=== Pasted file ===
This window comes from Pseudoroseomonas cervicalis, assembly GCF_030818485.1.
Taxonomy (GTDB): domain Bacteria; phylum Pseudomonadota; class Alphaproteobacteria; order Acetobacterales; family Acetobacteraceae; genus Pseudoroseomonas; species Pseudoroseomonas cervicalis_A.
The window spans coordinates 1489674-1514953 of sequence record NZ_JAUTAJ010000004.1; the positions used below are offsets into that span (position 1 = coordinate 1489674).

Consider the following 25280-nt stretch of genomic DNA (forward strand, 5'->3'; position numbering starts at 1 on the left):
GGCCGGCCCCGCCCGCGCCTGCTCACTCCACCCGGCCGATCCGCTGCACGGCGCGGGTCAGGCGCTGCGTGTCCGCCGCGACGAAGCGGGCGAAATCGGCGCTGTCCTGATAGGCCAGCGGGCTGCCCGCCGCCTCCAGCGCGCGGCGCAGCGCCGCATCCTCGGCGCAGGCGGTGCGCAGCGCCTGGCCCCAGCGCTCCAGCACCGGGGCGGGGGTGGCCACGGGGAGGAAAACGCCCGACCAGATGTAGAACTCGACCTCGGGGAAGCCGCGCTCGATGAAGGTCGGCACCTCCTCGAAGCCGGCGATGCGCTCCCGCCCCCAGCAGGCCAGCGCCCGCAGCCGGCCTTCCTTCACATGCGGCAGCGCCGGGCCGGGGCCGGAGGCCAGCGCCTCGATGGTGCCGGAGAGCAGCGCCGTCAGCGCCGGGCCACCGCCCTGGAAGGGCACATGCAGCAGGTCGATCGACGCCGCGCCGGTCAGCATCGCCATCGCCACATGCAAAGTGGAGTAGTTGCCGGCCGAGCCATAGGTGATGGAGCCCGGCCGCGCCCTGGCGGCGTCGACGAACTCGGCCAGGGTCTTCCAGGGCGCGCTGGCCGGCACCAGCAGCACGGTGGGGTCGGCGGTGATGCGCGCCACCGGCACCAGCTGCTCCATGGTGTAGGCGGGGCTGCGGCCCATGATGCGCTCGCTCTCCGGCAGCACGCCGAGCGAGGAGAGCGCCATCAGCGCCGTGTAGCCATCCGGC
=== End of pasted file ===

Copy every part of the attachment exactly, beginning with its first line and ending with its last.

This window comes from Pseudoroseomonas cervicalis, assembly GCF_030818485.1.
Taxonomy (GTDB): domain Bacteria; phylum Pseudomonadota; class Alphaproteobacteria; order Acetobacterales; family Acetobacteraceae; genus Pseudoroseomonas; species Pseudoroseomonas cervicalis_A.
The window spans coordinates 1489674-1514953 of sequence record NZ_JAUTAJ010000004.1; the positions used below are offsets into that span (position 1 = coordinate 1489674).

Consider the following 25280-nt stretch of genomic DNA (forward strand, 5'->3'; position numbering starts at 1 on the left):
GGCCGGCCCCGCCCGCGCCTGCTCACTCCACCCGGCCGATCCGCTGCACGGCGCGGGTCAGGCGCTGCGTGTCCGCCGCGACGAAGCGGGCGAAATCGGCGCTGTCCTGATAGGCCAGCGGGCTGCCCGCCGCCTCCAGCGCGCGGCGCAGCGCCGCATCCTCGGCGCAGGCGGTGCGCAGCGCCTGGCCCCAGCGCTCCAGCACCGGGGCGGGGGTGGCCACGGGGAGGAAAACGCCCGACCAGATGTAGAACTCGACCTCGGGGAAGCCGCGCTCGATGAAGGTCGGCACCTCCTCGAAGCCGGCGATGCGCTCCCGCCCCCAGCAGGCCAGCGCCCGCAGCCGGCCTTCCTTCACATGCGGCAGCGCCGGGCCGGGGCCGGAGGCCAGCGCCTCGATGGTGCCGGAGAGCAGCGCCGTCAGCGCCGGGCCACCGCCCTGGAAGGGCACATGCAGCAGGTCGATCGACGCCGCGCCGGTCAGCATCGCCATCGCCACATGCAAAGTGGAGTAGTTGCCGGCCGAGCCATAGGTGATGGAGCCCGGCCGCGCCCTGGCGGCGTCGACGAACTCGGCCAGGGTCTTCCAGGGCGCGCTGGCCGGCACCAGCAGCACGGTGGGGTCGGCGGTGATGCGCGCCACCGGCACCAGCTGCTCCATGGTGTAGGCGGGGCTGCGGCCCATGATGCGCTCGCTCTCCGGCAGCACGCCGAGCGAGGAGAGCGCCATCAGCGCCGTGTAGCCATCCGGC